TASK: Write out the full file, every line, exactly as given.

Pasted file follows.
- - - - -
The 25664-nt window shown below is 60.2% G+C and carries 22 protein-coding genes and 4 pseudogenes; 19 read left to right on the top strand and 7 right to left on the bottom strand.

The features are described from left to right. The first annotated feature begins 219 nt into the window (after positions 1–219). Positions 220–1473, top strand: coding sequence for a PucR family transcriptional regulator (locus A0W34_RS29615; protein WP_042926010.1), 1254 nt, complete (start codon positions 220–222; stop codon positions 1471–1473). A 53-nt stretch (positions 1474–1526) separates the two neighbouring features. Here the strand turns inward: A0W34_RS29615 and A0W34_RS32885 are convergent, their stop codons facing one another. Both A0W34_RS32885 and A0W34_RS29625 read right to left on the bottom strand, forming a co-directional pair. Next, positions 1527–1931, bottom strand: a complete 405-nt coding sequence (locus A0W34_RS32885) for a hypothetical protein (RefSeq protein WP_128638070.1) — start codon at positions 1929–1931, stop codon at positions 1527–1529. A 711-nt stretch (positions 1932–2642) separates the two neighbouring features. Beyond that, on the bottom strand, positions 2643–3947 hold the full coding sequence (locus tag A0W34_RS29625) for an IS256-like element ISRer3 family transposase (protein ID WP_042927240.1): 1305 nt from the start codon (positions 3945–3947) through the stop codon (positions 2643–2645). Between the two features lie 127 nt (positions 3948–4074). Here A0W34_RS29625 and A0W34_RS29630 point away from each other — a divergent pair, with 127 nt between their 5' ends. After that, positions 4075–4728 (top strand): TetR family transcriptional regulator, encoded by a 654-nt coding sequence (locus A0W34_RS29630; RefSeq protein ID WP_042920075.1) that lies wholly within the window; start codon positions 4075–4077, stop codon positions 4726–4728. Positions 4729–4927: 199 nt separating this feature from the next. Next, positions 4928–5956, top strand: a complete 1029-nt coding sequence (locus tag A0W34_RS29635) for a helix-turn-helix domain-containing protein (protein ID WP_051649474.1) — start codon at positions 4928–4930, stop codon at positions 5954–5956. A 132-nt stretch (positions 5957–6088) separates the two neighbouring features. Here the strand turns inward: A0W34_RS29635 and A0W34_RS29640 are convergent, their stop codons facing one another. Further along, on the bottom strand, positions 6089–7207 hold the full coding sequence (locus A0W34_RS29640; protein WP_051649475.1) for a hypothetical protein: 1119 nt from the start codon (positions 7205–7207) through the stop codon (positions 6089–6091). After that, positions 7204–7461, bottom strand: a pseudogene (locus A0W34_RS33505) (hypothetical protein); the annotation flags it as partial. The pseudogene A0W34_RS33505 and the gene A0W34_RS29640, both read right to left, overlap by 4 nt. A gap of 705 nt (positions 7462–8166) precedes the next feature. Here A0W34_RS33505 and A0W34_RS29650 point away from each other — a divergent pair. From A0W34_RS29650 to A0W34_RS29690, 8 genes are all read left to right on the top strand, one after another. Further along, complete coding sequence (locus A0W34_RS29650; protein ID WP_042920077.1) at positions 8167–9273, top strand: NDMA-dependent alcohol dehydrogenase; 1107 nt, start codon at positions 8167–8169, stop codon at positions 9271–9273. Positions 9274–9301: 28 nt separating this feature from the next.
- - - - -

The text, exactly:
The 25664-nt window shown below is 60.2% G+C and carries 22 protein-coding genes and 4 pseudogenes; 19 read left to right on the top strand and 7 right to left on the bottom strand.

The features are described from left to right. The first annotated feature begins 219 nt into the window (after positions 1–219). Positions 220–1473, top strand: coding sequence for a PucR family transcriptional regulator (locus A0W34_RS29615; protein WP_042926010.1), 1254 nt, complete (start codon positions 220–222; stop codon positions 1471–1473). A 53-nt stretch (positions 1474–1526) separates the two neighbouring features. Here the strand turns inward: A0W34_RS29615 and A0W34_RS32885 are convergent, their stop codons facing one another. Both A0W34_RS32885 and A0W34_RS29625 read right to left on the bottom strand, forming a co-directional pair. Next, positions 1527–1931, bottom strand: a complete 405-nt coding sequence (locus A0W34_RS32885) for a hypothetical protein (RefSeq protein WP_128638070.1) — start codon at positions 1929–1931, stop codon at positions 1527–1529. A 711-nt stretch (positions 1932–2642) separates the two neighbouring features. Beyond that, on the bottom strand, positions 2643–3947 hold the full coding sequence (locus tag A0W34_RS29625) for an IS256-like element ISRer3 family transposase (protein ID WP_042927240.1): 1305 nt from the start codon (positions 3945–3947) through the stop codon (positions 2643–2645). Between the two features lie 127 nt (positions 3948–4074). Here A0W34_RS29625 and A0W34_RS29630 point away from each other — a divergent pair, with 127 nt between their 5' ends. After that, positions 4075–4728 (top strand): TetR family transcriptional regulator, encoded by a 654-nt coding sequence (locus A0W34_RS29630; RefSeq protein ID WP_042920075.1) that lies wholly within the window; start codon positions 4075–4077, stop codon positions 4726–4728. Positions 4729–4927: 199 nt separating this feature from the next. Next, positions 4928–5956, top strand: a complete 1029-nt coding sequence (locus tag A0W34_RS29635) for a helix-turn-helix domain-containing protein (protein ID WP_051649474.1) — start codon at positions 4928–4930, stop codon at positions 5954–5956. A 132-nt stretch (positions 5957–6088) separates the two neighbouring features. Here the strand turns inward: A0W34_RS29635 and A0W34_RS29640 are convergent, their stop codons facing one another. Further along, on the bottom strand, positions 6089–7207 hold the full coding sequence (locus A0W34_RS29640; protein WP_051649475.1) for a hypothetical protein: 1119 nt from the start codon (positions 7205–7207) through the stop codon (positions 6089–6091). After that, positions 7204–7461, bottom strand: a pseudogene (locus A0W34_RS33505) (hypothetical protein); the annotation flags it as partial. The pseudogene A0W34_RS33505 and the gene A0W34_RS29640, both read right to left, overlap by 4 nt. A gap of 705 nt (positions 7462–8166) precedes the next feature. Here A0W34_RS33505 and A0W34_RS29650 point away from each other — a divergent pair. From A0W34_RS29650 to A0W34_RS29690, 8 genes are all read left to right on the top strand, one after another. Further along, complete coding sequence (locus A0W34_RS29650; protein ID WP_042920077.1) at positions 8167–9273, top strand: NDMA-dependent alcohol dehydrogenase; 1107 nt, start codon at positions 8167–8169, stop codon at positions 9271–9273. Positions 9274–9301: 28 nt separating this feature from the next.